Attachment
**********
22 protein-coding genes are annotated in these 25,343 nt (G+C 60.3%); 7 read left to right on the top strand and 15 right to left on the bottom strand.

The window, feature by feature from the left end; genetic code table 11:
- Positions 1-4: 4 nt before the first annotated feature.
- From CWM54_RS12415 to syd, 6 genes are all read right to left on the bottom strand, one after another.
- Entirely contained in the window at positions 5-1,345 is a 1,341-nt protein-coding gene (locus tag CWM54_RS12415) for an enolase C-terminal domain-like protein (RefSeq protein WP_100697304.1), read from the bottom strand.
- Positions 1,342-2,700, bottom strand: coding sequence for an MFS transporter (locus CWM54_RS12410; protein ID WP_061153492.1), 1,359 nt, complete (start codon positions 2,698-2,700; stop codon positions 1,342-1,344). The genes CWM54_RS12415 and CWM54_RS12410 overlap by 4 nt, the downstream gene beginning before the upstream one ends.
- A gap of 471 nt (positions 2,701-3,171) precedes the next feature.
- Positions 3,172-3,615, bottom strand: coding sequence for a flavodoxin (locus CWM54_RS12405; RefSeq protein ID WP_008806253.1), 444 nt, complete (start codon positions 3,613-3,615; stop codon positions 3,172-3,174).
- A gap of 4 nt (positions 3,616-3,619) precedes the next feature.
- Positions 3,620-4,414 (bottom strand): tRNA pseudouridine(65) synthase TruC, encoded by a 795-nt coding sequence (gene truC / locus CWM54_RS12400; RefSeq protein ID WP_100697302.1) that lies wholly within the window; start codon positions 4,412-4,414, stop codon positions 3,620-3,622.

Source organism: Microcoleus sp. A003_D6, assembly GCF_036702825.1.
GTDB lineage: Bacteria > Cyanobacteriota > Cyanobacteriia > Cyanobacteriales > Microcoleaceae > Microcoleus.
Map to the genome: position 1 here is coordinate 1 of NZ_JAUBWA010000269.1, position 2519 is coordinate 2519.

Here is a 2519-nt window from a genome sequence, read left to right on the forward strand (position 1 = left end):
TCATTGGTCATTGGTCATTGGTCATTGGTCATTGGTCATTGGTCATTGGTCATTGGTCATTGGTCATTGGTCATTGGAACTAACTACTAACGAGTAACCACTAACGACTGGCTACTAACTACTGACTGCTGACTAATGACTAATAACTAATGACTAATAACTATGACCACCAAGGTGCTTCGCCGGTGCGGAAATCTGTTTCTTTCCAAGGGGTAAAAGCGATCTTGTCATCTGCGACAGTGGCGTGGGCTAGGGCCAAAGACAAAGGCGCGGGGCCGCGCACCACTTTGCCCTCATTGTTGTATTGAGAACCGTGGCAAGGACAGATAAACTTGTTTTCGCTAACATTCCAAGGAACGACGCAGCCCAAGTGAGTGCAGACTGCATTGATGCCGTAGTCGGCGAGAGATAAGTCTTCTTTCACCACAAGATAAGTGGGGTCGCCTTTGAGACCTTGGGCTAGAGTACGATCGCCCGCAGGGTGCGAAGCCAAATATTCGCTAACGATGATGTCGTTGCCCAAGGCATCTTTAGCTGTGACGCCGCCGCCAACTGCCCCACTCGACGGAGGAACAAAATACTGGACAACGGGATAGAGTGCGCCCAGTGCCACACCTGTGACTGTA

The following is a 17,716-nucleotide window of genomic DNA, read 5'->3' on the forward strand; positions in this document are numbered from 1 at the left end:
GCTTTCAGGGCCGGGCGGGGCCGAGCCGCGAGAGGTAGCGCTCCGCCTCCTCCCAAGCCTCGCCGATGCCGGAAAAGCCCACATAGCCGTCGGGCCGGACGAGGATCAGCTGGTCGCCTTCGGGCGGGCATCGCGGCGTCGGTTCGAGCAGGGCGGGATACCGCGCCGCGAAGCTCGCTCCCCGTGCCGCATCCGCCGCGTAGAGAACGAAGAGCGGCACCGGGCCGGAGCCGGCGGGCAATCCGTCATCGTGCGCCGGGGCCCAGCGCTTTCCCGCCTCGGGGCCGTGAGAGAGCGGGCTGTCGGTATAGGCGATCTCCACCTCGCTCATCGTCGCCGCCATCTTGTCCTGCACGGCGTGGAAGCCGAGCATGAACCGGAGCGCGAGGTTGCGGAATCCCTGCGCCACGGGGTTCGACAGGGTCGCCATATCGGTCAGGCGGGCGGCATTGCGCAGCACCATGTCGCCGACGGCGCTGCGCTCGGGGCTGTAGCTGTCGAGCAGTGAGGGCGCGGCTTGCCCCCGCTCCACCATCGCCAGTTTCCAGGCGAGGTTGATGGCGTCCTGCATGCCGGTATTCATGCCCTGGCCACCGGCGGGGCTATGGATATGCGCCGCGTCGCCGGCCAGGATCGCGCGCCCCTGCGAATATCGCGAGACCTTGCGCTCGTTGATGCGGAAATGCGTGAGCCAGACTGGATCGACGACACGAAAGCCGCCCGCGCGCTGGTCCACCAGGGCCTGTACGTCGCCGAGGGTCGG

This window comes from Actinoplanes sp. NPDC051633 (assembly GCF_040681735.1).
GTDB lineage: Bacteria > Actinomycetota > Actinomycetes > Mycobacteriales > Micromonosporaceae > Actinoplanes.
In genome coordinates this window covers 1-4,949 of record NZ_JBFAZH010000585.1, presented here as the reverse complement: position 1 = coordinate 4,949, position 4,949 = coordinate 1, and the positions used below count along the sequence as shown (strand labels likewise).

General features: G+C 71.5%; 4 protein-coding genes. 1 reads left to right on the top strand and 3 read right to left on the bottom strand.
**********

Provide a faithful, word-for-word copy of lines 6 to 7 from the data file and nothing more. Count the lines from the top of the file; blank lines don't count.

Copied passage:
- Positions 1,342-2,700, bottom strand: coding sequence for an MFS transporter (locus CWM54_RS12410; protein ID WP_061153492.1), 1,359 nt, complete (start codon positions 2,698-2,700; stop codon positions 1,342-1,344). The genes CWM54_RS12415 and CWM54_RS12410 overlap by 4 nt, the downstream gene beginning before the upstream one ends.
- A gap of 471 nt (positions 2,701-3,171) precedes the next feature.